Jerry Jones may have revolutionized the business of professional football with lucrative television contracts and state-of-the-art stadiums, but even he didn’t anticipate the impact his Airbus Corporate Helicopter would have on the Dallas Cowboys’ brand.
“We originally got the ACH145 for transportation,” Jones says, referring to it as “DC-1,” though its official air-traffic-control sign is Bluestar One. “We wanted to commute between the Star, our headquarters in Frisco, and the stadium in Arlington, but it also had to get us to our other businesses.”
The logistical advantages were immediately obvious: The commute from the Star’s practice field to AT&T Stadium dropped from a one-hour drive to a 13-minute flight. The helicopter’s 400-mile range reaches remote areas of Texas (where Jones has other business interests) and since DC-1 can land anywhere, the 145-mph cruise speed is more efficient than a small airplane.
But it has been the promotional benefits that most caught the Cowboys’ owner by surprise. According to Jones, flying the Airbus over metro Dallas is the best billboard imaginable for the $5.8 billion sports franchise. “It lends an aura to the Cowboys, whether we’re circling the stadium and landing in the parking lot on game day or carrying business associates and sponsors,” Jones says. What he underestimated, he says, “is just how interesting the helicopter is for our fans. It gets their attention and keeps them thinking about us.”
Team colors—navy blue, metallic silver, royal blue and white—make up the custom interior, but the palette is muted. “We’re not about checkered tablecloths and sawdust floors,” Jones says. Instead, the team wants to project “a modern, urban-cowboy image. There’s no question the helicopter relays that cutting-edge look.”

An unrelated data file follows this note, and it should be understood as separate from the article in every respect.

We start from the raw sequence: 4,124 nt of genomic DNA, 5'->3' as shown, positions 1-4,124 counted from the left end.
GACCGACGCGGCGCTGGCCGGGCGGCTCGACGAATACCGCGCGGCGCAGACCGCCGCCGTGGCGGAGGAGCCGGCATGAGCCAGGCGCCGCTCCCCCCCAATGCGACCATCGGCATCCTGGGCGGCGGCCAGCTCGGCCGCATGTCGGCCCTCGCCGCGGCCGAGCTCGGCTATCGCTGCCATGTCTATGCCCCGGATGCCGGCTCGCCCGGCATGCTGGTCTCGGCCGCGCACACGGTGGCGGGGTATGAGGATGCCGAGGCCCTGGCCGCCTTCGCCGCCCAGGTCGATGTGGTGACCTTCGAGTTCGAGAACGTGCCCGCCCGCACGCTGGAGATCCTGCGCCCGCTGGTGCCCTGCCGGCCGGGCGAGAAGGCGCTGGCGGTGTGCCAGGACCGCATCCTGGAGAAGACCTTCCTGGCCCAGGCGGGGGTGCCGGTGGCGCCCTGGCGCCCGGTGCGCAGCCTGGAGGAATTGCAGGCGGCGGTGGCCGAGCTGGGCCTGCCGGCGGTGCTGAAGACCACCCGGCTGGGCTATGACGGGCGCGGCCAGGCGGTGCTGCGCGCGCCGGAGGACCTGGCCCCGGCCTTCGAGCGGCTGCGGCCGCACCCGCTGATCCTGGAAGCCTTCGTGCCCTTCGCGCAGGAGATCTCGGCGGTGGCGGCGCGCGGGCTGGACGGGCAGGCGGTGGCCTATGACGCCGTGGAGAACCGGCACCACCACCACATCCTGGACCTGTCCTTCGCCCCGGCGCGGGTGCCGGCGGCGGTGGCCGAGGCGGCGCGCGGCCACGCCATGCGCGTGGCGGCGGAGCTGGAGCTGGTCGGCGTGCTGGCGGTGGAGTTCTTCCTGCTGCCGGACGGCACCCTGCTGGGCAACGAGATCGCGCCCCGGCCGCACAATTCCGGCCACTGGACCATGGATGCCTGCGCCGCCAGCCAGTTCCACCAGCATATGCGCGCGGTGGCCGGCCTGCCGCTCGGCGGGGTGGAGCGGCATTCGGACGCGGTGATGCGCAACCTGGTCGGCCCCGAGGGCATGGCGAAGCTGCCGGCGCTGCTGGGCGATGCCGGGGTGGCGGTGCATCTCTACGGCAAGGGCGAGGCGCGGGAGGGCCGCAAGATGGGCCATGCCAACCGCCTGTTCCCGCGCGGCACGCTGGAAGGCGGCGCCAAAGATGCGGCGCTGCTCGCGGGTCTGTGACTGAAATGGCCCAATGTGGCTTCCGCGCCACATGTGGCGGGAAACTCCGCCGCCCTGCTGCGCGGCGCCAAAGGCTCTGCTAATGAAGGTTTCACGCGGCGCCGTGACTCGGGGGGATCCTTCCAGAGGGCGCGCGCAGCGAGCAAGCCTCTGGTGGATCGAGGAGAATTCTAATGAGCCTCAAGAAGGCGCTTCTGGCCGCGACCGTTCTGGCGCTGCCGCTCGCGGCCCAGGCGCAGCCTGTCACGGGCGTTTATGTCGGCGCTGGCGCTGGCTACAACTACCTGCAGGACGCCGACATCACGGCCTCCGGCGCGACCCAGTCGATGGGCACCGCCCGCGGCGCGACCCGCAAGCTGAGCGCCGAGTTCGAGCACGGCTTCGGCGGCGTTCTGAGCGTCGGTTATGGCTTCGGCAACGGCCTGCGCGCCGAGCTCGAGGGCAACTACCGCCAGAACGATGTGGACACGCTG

The helicopter has seating for up to 10, though the layout can be reconfigured by mission. A custom, carbon-fiber chest serves as the onboard liquor cabinet, with phone-charging ports and Bose headsets for each leather seat. Enhanced soundproofing allows for conversations that would be challenging on most other helicopters. Having spent so much time aboard DC-1, Jones feels at home in the cabin. “It’s like getting into one of my cars,” he says.
The helicopter also serves as an air shuttle for Jones and his family, both for business and for trips to the family ranch. It’s also an impressive way to travel with the team’s sponsors, other executives Jones does business with, and sports greats like former Cowboys’ quarterback Tony Romo and tight end Jason Witten. In March, retired major general Patrick Brady, a former US Army helicopter pilot and Medal of Honor recipient who evacuated 5,000 wounded from battlefields in Vietnam, took the controls. “That flight was particularly meaningful for me,” says Jones, whose family has a long association with the National Medal of Honor Museum.
Friday nights were equally as significant for Jones and his wife, Eugenia “Gene” Jones, when the pair would land outside high-school fields in the Dallas metro area, after coordinating the flights with local authorities, to watch their grandsons play football. “It would’ve been impossible to make those games without that helicopter,” says Jones.
Safety was always a priority. DC-1’s all-glass cockpit, with Helionix avionics, is intuitive and lessens pilot workload, and its Helicopter Terrain Awareness and Warning System is designed for in-flight obstacle avoidance. The copter, with two Safran Arriel 2E turboshaft engines, is also designed for single-engine flight. “It’s a very capable system,” says Will Fulton, head of marketing for Airbus Helicopters of North America, who notes the Cowboys “spared no expense” in choosing every available safety option.
But DC-1 is also about brand building. “America’s Team” can still lay claim to the title of world’s most valuable sports franchise, despite not having won a Super Bowl since 1996. Jones understands DC-1’s entertainment value, but the Airbus just as often transports Jones and his players to local airports outside Dallas to attend Salvation Army fundraisers and other events. “Many times those people aren’t football fans, but if we’re active in those areas, there’s a good chance they’ll tune in to watch the game on Thanksgiving Day,” Jones says. “They’ll have more affinity for the brand.”
For a man known for his colorful talk, the billionaire is downright reverent when talking about the brand-building bonus of his helicopter.
“I’m being facetious, but I’m also half-serious here,” he says. “I’d like to take it and land it on every road in Texas. Or maybe have five, landing in every community across the US. It’s a real attention magnet.”